Luxury fashion retailer blames sales problems on coronavirus restrictions in the Asia-Pacific region. Burberry reported a slowing in sales growth during its most recent financial quarter. This was due to the continued impact of Covid-19 restrictions, even though sales were just above pre-pandemic levels.
According to the luxury fashion retailer, total revenues for 26 weeks to 25 September reached PS1.2bn. This is 38% more than last year. The second half of the period saw a 6% increase in sales at like-for-like stores. The shares fell by 5% on Thursday, making it one the largest fallers in the FTSE 100.
For the company’s sales problems, the blame was on the Covid-19 restrictions in Asia-Pacific. The company stated that restrictions in China, a major market for luxury goods was “especially impactful […] reducing feetfall materially, which led to an adverse effect upon revenues”. It added, however, that September saw a “good recovery”.
The latest quarter saw a 25% drop in in-store sales in Europe and the Middle East, India, Africa, and India. Zuzanna Pusz, an investment bank at UBS, stated that Burberry’s sales growth is “very weak” when compared to peers.
Richard Hunter, Interactive Investor’s head of markets, stated that the drop in share prices was due to the “weakening” of sales in the second quarter. However, the overall numbers for the first half are still positive. It also experienced “generally high expectations”.
Burberry is in the process of switching management, after it poached the head of Versace, Jonathan Akeroyd, to take over as chief executive from Marco Gobbetti, who was part way through a turnaround plan aimed at taking Burberry further upmarket, with prices to rival its French and Italian rivals. Gobbetti will step down at the end of the year, after saying he wanted to return home to Italy.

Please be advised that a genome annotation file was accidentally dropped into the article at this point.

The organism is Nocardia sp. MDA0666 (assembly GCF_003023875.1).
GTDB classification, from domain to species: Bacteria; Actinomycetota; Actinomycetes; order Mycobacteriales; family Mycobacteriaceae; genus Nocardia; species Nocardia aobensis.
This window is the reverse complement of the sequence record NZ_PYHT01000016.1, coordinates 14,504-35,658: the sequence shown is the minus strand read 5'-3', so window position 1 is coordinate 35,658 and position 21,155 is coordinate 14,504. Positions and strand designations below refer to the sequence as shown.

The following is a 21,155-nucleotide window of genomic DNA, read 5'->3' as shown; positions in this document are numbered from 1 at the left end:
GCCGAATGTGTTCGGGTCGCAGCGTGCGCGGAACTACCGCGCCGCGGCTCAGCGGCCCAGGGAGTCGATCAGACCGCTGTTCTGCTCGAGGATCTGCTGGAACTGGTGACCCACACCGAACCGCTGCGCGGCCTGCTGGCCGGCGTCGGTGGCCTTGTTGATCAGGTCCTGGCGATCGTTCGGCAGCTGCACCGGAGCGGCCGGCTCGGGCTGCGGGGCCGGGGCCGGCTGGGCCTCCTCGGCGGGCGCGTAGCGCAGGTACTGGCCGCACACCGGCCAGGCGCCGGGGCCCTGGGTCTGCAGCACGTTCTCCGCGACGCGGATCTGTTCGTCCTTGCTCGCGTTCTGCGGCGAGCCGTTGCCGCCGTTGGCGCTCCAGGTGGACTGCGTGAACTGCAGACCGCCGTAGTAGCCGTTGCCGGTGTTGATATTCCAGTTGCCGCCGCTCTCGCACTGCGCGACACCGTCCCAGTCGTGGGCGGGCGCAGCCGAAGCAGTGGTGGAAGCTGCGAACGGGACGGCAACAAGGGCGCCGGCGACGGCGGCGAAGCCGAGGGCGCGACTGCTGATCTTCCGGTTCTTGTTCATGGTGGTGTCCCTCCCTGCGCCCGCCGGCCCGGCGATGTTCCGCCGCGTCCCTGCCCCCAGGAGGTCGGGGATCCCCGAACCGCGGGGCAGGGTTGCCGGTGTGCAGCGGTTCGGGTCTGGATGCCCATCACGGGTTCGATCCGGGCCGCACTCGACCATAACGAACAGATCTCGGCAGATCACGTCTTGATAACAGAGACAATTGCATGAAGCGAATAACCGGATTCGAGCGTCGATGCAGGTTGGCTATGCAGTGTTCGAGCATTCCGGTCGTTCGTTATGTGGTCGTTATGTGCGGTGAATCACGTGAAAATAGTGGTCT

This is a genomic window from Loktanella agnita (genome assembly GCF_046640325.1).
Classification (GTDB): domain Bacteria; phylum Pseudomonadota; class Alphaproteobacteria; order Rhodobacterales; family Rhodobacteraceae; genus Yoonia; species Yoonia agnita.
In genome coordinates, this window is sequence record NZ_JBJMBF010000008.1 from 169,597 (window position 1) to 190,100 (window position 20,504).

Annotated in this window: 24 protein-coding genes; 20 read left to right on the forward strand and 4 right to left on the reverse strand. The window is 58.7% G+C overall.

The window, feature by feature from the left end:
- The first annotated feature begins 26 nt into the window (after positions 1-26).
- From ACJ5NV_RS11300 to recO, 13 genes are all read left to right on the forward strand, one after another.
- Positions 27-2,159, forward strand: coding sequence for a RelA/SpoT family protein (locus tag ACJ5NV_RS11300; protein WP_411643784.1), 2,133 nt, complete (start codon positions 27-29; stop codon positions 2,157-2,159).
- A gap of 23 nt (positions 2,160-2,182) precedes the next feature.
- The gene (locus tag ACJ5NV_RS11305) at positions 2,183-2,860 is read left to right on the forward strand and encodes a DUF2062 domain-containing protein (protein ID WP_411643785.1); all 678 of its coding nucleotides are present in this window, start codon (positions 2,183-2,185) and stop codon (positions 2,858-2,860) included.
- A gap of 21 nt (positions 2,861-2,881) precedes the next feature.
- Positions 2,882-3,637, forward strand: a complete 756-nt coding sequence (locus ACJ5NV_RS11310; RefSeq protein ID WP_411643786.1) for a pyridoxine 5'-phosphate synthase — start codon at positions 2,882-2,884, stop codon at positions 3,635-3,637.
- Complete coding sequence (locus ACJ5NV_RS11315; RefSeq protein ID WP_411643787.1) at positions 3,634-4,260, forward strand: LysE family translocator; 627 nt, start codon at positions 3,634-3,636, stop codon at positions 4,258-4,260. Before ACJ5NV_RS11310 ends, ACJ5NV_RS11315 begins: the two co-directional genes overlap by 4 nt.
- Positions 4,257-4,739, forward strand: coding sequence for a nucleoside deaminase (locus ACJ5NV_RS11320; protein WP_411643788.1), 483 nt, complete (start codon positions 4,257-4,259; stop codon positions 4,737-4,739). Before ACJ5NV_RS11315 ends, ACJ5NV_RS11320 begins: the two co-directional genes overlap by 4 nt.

The British brand, best known for its signature check and trench coats, has increased its market share. This has resulted in a reduction of discounts. Instead of focusing on the growth of products that are sold at full price, the company is concentrating on the sale of more products.
Burberry chair Gerry Murphy said that the company had made “strong progress in half”. Murphy will be the company’s chair from January to Akeroyd begins in April. He highlighted “double-digit percentile” growth in full price sales which he claimed was generating higher profit margins on products.
He said, “We are witnessing an acceleration of performance in countries less affected by travel restrictions, and we remain confident in achieving our medium term goals.”
Burberry also reinstated the dividend and relaunched a share-buyback program.